Wednesday, July 30, 2008

Miscellaneous Food: New York 6

The Spotted Pig

The Spotted Pig is one of the recent additions to the sprawling Mario Batali empire, specialising in pub food and proclaiming itself as New York's first gastropub. Now, coming from the UK, I have grave misgivings about gastropubs in general, and I think the term "gastropub" is about on a par with "fallen soufflé", so I was curious to see what The Spotted Pig had to offer.

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One thing it does offer is great difficulty in getting a table. The Spotted Pig takes no reservations, unless you happen to be a special guest (which we were not), so that means to get a table you need to get there very early or be very lucky. We got there at 5.30pm, so we managed to guarantee ourselves a table, though the kitchen had not yet opened for the evening.

The other thing The Spotted Pig does offer is bad service. Apparently diners are not allowed to sit down at tables before service starts, and are expected instead to buy some drinks from the bar and to have them while standing up, which is just silly. There is never enough standing room near the bar, so if you have tables laid out people are bound to want to sit down. As we sat at a table waiting while one of our party went to get drinks, one of the waiters wordlessly pulled the table away from us, to place another stool around it, without so much as an "excuse me". When we went to sit at another table, we were brusquely told that we were not allowed to sit down, despite a party of three sitting at a table right next to us. When we inquired about them, we were told that they were left over from the lunch service. So essentially, if you sat down at lunch, it's all right to remain seated at 5.45pm, but if you've just come in for dinner, you don’t get to sit till told to do so. Bizarre.

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The Spotted Pig is not very big and spacious (as is readily apparent from its small tables and stools), so it gets pretty full pretty quickly, and apparently the kitchen is also not large enough to deal with many orders at once, which explains why customers have to be seated in intervals. Still, that's a reason for better crowd management, and, above all, a very good reason for having a reservation system, and certainly no excuse for poor service and bad organisation. Thankfully we weren't there at peak dinner time, when the restaurant has been described, memorably, as a "trough", and apparently requires a sort of Karma Sutra for you to contort yourself into your seat.

When we eventually get to sit down and place our orders, the food surprises me. Although there are things you would expect to see in a pub, marinated olives and roasted almonds, for instance, there are also dishes that would not be out of place in an episode of Anthony Bourdain's "No Reservations": grilled lamb's heart, anyone?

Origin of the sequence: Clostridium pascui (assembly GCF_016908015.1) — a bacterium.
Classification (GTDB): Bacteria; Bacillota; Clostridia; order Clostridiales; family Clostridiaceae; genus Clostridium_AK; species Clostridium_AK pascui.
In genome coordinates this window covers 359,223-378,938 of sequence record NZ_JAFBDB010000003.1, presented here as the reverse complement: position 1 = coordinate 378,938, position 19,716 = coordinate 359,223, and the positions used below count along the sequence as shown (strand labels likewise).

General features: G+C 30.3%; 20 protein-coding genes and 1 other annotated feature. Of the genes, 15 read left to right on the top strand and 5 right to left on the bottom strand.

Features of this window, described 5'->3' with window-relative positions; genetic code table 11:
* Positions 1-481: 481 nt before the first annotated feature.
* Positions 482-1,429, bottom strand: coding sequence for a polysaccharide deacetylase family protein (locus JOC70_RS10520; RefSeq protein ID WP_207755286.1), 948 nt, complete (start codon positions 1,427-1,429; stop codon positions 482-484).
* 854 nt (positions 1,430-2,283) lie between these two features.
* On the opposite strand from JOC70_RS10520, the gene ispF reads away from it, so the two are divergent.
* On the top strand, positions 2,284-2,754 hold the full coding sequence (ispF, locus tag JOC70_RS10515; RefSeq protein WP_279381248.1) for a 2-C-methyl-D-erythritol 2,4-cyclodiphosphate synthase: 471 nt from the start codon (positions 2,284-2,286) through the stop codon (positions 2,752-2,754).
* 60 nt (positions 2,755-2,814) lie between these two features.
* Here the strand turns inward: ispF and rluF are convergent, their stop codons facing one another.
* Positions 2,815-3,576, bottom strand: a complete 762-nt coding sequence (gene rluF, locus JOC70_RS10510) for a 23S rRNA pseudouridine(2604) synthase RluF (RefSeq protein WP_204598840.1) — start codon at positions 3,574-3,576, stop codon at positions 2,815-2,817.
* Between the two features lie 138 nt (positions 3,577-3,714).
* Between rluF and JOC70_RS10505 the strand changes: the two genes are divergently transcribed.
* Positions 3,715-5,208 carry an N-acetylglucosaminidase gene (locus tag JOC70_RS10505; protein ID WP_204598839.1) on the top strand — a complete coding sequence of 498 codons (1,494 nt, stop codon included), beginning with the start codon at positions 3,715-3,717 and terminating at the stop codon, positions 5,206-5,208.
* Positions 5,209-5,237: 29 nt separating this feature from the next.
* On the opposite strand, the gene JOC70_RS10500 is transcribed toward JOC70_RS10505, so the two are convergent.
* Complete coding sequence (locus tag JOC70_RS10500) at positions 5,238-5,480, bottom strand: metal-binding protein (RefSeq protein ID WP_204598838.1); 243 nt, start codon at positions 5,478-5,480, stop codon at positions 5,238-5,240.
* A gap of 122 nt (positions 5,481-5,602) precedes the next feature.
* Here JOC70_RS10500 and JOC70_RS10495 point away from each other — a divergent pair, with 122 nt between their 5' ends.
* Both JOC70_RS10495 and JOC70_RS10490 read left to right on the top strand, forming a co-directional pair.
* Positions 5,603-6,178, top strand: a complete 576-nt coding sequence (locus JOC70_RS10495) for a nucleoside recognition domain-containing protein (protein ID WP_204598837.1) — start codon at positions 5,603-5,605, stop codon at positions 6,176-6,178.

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We shared a special appetiser of fried ricotta, broccoli rabe and proscuitto fritters, served with a tomato sauce and grated parmesan. These were, unfortunately, quite salty, whether due to the proscuitto or otherwise, and while quite a good idea, were consequently somewhat unpalatable.

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Mains were an order of faggots, a quasi-sausage made of minced pork offal, wrapped in pig liver and topped with shredded pig's ear; grilled quail with a goat's cheese souffle; and pancetta-wrapped grilled scallops with a sweetcorn dressing. These were accompanied by a side of summer succotash (something I've only ever seen in the US), and shoestring fries.

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Although the faggots were too cholesterol-heavy for me, I enjoyed the quail and scallops, which were large, succulent, and very meaty. The fries I found to be again, extremely salty, and could only manage three or four before having to reach for my water glass.

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Dessert was a slice of lemon and lime tart with a small quenelle of cream. The tart was exactly that – very tart – and could have done with more sweetness, creaminess or richness to offset the sharp bite of the lime. The shortcrust pastry was pretty boilerplate, making the dessert something of a letdown; which, I suppose, was to be expected, given that pubfood is not exactly known for its dessert offerings.

All in all, The Spotted Pig is quite spot-on in terms of an even more modern reinterpretation of the modern gastropub – more Chez Panisse than the King's Arms, but in the end, it's still a gastropub, with a long wait and substandard service thrown in. Having said that, however, it's clearly still very popular, and it remains one of my hosts' favourite dining spots. Perhaps it's a symptom of New York's faddishness that as long as you've got a gimmick, you're likely to do well enough.

The Spotted Pig
314W 11th Street, at Greenwich Street
New York, NY 10014
Tel: 212 620 0393

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